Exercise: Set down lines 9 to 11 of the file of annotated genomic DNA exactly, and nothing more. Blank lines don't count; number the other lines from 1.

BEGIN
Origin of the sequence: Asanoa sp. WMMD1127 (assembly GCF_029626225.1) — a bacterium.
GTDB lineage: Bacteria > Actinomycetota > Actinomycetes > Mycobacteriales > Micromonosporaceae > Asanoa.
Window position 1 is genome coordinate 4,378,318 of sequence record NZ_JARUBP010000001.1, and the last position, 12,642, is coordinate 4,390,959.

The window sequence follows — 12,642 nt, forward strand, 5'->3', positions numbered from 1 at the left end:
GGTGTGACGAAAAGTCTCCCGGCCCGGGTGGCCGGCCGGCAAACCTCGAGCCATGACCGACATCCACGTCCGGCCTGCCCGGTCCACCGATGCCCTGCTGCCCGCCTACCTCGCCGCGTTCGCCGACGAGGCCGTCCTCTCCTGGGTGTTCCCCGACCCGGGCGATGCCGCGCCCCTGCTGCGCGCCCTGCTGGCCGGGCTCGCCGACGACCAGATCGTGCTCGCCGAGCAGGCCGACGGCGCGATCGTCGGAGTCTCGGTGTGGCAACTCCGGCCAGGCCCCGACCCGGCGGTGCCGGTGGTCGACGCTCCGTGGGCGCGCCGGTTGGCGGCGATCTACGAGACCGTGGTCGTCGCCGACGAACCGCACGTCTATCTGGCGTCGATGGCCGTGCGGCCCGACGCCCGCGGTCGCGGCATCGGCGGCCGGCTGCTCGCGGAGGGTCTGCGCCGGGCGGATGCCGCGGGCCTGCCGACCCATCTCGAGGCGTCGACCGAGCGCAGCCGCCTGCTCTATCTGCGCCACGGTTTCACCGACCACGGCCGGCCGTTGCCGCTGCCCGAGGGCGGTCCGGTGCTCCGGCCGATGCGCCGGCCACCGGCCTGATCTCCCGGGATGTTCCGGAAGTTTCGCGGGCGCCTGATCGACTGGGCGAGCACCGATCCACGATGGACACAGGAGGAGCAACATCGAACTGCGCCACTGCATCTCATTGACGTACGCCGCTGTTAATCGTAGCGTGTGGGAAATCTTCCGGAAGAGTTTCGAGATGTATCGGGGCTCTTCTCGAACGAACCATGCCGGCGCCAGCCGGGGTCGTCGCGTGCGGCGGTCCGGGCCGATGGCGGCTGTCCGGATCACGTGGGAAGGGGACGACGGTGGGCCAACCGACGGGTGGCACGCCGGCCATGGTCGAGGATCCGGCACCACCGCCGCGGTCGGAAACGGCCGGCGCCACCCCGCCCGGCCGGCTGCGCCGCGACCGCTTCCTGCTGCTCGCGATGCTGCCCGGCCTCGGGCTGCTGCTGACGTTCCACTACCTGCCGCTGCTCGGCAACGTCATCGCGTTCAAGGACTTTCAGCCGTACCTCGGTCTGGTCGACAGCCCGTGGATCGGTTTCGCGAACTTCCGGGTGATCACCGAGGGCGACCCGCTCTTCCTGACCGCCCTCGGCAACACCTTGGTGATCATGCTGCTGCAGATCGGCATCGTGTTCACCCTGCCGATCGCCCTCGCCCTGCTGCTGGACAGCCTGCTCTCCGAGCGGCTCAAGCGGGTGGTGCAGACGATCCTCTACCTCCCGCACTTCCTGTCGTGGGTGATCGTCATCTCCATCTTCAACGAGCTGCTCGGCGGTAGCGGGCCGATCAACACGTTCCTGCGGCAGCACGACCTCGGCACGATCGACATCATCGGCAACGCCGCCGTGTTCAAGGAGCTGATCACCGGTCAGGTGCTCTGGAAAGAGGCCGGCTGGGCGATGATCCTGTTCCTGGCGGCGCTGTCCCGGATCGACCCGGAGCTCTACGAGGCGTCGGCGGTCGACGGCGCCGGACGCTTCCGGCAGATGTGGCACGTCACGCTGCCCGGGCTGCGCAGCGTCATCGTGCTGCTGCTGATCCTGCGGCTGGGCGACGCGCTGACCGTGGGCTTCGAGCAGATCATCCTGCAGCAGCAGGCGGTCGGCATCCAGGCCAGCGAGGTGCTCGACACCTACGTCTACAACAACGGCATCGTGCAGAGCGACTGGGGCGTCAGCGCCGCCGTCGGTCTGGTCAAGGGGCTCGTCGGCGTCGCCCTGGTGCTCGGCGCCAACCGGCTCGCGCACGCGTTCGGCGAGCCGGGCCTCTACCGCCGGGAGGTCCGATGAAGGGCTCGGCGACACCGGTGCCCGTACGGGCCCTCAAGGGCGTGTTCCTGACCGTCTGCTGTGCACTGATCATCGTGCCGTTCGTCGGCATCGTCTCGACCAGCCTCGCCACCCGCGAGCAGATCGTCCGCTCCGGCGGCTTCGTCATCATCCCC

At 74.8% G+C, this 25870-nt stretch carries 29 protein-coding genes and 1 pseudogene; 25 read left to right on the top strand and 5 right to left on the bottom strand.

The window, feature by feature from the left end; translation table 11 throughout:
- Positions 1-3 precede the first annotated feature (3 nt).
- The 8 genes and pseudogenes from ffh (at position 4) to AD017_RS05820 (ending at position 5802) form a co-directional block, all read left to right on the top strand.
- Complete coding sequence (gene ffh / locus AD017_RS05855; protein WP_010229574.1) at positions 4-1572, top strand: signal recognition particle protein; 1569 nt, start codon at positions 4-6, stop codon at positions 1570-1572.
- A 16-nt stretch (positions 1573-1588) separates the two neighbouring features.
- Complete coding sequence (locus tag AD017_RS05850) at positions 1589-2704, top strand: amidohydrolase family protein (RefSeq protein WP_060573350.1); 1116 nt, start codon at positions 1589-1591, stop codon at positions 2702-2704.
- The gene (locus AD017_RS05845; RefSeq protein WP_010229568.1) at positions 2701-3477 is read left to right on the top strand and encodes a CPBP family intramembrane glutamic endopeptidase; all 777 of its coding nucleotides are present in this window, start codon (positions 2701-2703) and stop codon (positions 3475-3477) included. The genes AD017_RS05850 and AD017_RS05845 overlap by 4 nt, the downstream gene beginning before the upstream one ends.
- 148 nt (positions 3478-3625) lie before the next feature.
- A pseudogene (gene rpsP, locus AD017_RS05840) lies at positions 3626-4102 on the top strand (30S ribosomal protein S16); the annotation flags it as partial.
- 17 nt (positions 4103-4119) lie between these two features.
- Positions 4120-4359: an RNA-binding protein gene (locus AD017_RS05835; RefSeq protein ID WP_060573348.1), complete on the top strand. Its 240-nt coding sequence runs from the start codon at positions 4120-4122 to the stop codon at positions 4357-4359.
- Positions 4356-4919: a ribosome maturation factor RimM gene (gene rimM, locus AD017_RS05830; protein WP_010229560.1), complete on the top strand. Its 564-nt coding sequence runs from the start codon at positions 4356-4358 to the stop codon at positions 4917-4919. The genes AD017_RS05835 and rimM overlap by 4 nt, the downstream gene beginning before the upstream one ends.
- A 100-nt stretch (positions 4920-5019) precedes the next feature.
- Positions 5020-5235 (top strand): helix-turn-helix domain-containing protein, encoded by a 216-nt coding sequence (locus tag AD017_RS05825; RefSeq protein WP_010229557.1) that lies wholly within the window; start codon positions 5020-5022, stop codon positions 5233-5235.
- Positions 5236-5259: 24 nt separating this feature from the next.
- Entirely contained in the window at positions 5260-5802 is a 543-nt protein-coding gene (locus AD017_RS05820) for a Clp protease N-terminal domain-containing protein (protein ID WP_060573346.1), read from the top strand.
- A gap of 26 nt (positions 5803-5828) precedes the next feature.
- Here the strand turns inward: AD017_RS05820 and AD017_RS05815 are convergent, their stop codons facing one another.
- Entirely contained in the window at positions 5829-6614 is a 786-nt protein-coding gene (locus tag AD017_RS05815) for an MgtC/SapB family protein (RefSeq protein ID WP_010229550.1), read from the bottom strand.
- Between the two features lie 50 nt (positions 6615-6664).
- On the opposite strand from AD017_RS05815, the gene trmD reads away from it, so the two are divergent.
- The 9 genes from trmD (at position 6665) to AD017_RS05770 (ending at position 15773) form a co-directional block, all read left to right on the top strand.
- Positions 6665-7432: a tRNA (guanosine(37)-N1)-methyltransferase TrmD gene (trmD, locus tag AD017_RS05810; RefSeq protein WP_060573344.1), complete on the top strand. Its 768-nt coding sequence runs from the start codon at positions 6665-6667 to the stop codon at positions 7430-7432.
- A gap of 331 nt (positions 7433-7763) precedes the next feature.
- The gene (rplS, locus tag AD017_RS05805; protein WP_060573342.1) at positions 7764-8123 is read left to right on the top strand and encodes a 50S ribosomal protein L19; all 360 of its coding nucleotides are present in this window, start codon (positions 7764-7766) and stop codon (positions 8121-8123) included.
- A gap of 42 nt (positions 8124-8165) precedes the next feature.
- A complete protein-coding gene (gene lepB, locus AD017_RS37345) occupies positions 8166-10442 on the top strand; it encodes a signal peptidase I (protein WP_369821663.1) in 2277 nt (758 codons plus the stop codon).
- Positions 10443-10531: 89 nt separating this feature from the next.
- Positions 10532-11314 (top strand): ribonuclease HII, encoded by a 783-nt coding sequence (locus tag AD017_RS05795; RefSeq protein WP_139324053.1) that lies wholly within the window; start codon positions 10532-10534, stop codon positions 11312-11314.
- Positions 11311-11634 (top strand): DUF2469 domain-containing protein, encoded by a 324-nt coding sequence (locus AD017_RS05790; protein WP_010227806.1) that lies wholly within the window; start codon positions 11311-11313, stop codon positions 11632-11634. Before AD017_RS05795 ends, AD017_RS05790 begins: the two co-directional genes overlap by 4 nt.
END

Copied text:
- The 8 genes and pseudogenes from ffh (at position 4) to AD017_RS05820 (ending at position 5802) form a co-directional block, all read left to right on the top strand.
- Complete coding sequence (gene ffh / locus AD017_RS05855; protein WP_010229574.1) at positions 4-1572, top strand: signal recognition particle protein; 1569 nt, start codon at positions 4-6, stop codon at positions 1570-1572.
- A 16-nt stretch (positions 1573-1588) separates the two neighbouring features.